Jewish World Review Sept. 10, 2002 / 4 Tishrei, 5763

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Consumer Reports

Study: Hollywood playing role in fueling hate-America terror | Terrorism is likely to continue against the United States because teenagers around the world view Americans negatively, due in large part to American movies, TV and popular music, a Boston University study said yesterday.

There's apparently little that can be done immediately to change the widespread negative attitudes of these anti-American teens, the breeding ground for future terrorist acts against the United States, the study's authors say.

"There appears to be a significant probability that the threat of terrorist acts against Americans will continue in the years ahead," BU professors Margaret H. DeFleur and Melvin L. DeFleur said in their study.

"It would take some triggering incident and the presence of messianic militant groups to ignite, but it's a collective perception with the scary potential of becoming a bloody reality when these global teens come of age."

The DeFleurs based their conclusions on responses from 1,259 high school students from Saudi Arabia, Bahrain, South Korea, Mexico, China, Spain, Taiwan, the Dominican Republic, Pakistan, Nigeria, Italy and Argentina.

Teens in Saudi Arabia and Bahrain held the most negative views, closely followed by those in South Korea and Mexico. Teens from Nigeria and Italy were generally neutral, while only in Argentina did teens view Americans somewhat favorably.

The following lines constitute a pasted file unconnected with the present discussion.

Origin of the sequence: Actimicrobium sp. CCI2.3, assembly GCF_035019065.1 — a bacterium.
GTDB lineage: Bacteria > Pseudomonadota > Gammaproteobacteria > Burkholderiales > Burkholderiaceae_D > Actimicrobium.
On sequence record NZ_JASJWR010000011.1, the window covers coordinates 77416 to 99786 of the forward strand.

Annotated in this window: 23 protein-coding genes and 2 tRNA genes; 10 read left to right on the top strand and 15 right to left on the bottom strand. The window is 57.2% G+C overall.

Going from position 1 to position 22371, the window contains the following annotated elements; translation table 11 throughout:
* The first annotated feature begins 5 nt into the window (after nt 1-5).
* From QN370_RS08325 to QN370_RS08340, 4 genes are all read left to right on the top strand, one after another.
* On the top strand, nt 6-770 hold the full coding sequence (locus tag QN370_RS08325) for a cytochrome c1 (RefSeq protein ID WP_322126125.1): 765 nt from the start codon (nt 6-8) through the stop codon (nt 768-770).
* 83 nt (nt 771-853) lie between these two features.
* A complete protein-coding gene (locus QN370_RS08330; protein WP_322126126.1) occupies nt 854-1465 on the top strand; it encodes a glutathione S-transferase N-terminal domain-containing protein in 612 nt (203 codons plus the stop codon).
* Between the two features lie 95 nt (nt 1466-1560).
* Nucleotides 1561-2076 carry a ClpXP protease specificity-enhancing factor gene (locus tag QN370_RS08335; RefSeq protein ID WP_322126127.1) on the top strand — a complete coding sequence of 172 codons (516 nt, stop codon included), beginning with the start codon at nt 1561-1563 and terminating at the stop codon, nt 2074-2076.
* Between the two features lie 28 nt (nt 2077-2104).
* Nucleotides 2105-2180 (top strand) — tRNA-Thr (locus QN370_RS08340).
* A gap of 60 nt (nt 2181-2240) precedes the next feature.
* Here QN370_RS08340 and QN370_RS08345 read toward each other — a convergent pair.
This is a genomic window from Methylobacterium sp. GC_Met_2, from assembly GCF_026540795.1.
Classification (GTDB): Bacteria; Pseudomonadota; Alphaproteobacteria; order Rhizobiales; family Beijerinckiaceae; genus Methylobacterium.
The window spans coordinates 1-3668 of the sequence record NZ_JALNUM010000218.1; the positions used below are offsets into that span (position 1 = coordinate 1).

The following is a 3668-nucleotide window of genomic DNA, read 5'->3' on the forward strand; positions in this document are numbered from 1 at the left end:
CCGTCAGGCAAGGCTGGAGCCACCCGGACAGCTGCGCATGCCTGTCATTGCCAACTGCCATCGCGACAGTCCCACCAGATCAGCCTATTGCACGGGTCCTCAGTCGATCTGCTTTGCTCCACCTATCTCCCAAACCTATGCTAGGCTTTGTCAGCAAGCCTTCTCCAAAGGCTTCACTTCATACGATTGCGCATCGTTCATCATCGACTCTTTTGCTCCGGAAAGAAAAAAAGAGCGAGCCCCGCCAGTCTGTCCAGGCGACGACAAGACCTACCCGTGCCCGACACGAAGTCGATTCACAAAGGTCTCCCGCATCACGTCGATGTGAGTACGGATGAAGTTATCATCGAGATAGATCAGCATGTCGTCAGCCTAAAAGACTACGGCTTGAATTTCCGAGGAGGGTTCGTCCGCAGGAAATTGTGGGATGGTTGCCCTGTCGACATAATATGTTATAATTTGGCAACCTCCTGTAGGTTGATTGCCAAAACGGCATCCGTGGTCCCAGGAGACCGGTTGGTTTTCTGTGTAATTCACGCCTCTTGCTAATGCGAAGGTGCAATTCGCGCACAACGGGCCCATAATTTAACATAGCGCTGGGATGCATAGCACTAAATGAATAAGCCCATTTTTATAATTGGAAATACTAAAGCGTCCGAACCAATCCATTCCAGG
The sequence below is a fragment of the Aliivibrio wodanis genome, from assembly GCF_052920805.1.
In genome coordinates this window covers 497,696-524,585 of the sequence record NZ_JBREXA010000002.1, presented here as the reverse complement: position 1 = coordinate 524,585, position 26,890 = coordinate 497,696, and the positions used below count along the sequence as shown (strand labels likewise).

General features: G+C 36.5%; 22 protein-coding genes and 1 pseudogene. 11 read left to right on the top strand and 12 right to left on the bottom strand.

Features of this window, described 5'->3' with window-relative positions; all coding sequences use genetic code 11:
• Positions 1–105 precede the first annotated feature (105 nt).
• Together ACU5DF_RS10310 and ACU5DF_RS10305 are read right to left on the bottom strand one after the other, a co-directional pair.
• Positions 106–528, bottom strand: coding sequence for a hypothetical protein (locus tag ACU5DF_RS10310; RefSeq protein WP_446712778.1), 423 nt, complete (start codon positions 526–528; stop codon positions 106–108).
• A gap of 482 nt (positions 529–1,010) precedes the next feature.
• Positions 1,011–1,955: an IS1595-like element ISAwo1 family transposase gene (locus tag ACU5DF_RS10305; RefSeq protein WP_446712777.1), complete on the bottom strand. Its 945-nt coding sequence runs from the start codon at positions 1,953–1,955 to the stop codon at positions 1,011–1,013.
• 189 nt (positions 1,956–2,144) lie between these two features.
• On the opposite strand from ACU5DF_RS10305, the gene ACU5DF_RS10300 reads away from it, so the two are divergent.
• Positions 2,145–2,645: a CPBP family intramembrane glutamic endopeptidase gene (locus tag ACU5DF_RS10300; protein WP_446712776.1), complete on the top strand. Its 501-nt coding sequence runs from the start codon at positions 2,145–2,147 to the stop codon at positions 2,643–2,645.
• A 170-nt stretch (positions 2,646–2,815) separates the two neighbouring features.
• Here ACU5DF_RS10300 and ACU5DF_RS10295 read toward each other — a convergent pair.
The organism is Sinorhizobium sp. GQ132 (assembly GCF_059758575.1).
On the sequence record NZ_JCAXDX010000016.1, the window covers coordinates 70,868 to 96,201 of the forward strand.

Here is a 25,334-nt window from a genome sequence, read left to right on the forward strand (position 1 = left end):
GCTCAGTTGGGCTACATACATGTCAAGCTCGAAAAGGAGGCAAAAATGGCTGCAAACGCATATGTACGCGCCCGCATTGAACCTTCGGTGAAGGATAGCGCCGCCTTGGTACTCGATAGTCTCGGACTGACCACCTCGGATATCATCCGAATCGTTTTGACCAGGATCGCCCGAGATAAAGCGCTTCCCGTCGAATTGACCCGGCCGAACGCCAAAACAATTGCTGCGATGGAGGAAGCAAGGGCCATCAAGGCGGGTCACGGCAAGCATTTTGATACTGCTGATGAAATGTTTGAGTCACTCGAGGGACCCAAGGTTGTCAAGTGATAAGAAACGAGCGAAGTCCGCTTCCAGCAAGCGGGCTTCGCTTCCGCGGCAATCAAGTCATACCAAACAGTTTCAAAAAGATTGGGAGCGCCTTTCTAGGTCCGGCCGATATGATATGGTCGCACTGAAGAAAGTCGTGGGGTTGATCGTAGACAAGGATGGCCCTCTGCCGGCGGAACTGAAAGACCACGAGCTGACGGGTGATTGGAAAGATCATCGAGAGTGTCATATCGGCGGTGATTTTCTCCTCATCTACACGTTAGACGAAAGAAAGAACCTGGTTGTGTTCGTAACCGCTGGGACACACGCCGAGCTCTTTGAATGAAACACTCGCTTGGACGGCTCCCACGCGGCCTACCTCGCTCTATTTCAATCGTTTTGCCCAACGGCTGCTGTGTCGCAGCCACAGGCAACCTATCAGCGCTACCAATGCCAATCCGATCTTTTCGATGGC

The shared negative beliefs and attitudes create a hard-to-crack foundation for breeding future terrorism, the authors said.

For the attitudes to erupt into terrorist action, they must be combined with religious differences, provocative incidents by the United States and the existence of militants bent on harming Americans, the DeFleurs said.

The foreign teens generally viewed Americans as violent, materialistic, dominating, disrespectful to those unlike them, not generous, lacking concern for the poor, without strong family values and not peaceful.

They also believe many Americans engage in criminal activities and American women are sexually immoral, according to the study.

"The findings suggest that problems for Americans are likely to continue into the foreseeable future in terms of terrorism threats," the researchers said.

The DeFleurs also said that while it is clear that these teens developed their understandings and interpretations of Americans from American movies, TV, video games, and music CDs, "gaining some sort of easy way to manipulate that complex communication process that will produce (positive) results quickly seems most unlikely."

While possibilities for immediate action by Americans are limited, the authors suggest there may be long-term remedies.

Those would include public information campaigns, reviews or evaluations of movies and other media products.

The public should also make clear to producers and distributors of media content to other nations, the researchers said, "that what they are now providing has in many cases become a source of very negative and harmful definitions of Americans and their way of life."


(The full report can be found at the Web site:

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